63rd–77th STEPS is pleased to announce > MECHANICS ALLEY <, an electronic book by Ilya Smirnov incorporating a new sequence of texts, drawings, video recordings and photographs into one in-depth location study.
Mechanics Alley begins at Henry Street just east of Market Street and runs two blocks southeast to Monroe. It appears on maps of the district from the early 1800s on, but it runs closer to the riverfront, between Cherry and Monroe Streets, where another tiny lane, called Birmingham Alley runs from Madison to Henry Streets. Presumably, the two alleys were joined at some point. Mechanics Alley disappeared from city maps after the Manhattan Bridge was constructed, almost directly overhead, in 1905. For a long time it used to be a corridor that no maps acknowledged, but now you'll be able to google map the correct configuration of Mechanics Alley, Henry Street and Forsyth Street. As author Kevin Walsh noted, while passing by Mechanics Alley in the daytime it's "... a forbidding place which looks like mugger central. As you will see I did not bother walking on it", and I know it is even more impressive during the night. Noscitur a sociis when a Goddess has functions that are unclear to us, abilities that are inconceivable to us because of our circumscribed extent of awareness, she is called Νυκτ?ρια and it refers to our own inability to reckon her brilliance. She is also addressed as Τριοδ?τις i.e. the one "of the crossroads", the "three-ways". In the Taylor translation you will find the hymn to her at the end, while the Prometheus Trust reprint of the 1894 second edition of Taylor's translation corrects this, making it the first hymn.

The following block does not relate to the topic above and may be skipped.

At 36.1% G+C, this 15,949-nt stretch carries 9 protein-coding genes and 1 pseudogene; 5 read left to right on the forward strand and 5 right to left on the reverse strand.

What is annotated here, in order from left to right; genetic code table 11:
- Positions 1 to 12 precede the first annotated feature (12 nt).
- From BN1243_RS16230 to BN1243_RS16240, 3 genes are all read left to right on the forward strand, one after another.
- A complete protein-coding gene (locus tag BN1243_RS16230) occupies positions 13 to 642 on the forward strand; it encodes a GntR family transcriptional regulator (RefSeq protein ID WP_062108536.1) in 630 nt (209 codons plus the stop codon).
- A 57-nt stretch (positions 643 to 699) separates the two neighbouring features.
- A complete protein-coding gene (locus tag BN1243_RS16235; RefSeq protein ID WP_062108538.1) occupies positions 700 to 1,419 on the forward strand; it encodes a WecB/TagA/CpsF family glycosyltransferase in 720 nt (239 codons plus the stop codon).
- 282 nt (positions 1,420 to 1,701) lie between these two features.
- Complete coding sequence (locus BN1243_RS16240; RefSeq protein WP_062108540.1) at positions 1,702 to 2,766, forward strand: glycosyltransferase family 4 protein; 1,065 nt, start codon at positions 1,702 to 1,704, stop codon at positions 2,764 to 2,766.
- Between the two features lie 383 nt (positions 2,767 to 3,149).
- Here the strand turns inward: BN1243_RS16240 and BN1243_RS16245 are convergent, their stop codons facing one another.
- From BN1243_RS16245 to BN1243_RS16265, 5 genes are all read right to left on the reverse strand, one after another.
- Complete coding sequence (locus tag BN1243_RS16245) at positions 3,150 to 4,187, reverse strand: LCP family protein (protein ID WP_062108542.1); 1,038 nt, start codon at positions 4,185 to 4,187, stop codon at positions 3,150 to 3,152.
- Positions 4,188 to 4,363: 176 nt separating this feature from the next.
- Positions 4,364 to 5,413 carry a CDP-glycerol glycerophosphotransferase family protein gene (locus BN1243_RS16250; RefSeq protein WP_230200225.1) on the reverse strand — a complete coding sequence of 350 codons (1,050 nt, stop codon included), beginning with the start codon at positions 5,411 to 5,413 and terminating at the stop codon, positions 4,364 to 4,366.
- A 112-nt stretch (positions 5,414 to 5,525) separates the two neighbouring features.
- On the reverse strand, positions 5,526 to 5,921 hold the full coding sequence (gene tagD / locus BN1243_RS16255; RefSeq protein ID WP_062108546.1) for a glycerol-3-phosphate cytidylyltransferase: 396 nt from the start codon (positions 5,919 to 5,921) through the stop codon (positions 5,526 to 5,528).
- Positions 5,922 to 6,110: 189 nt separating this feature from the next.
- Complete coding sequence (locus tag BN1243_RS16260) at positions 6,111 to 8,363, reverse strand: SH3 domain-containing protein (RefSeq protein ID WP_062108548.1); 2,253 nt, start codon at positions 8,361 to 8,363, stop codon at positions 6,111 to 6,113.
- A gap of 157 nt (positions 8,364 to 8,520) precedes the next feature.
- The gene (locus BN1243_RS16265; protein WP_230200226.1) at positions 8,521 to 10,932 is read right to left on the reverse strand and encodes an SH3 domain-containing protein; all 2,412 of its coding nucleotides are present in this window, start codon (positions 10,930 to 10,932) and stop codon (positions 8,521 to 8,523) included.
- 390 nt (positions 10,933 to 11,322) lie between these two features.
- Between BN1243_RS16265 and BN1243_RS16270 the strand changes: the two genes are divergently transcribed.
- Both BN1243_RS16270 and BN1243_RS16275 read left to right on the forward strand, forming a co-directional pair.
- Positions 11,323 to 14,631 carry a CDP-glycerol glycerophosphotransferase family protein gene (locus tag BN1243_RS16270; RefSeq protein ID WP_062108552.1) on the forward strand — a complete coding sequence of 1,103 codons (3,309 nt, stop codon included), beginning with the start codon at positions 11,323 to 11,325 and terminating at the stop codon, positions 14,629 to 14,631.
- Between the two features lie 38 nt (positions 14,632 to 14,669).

SPECIAL THANKS TO ANNA TETERKINA FOR CONCEPTUAL INPUT, TO EMMA MCMILLAN FOR ASSISTANCE WITH SET DESIGN AND TO JON LUCAS FOR HIS GUIDANCE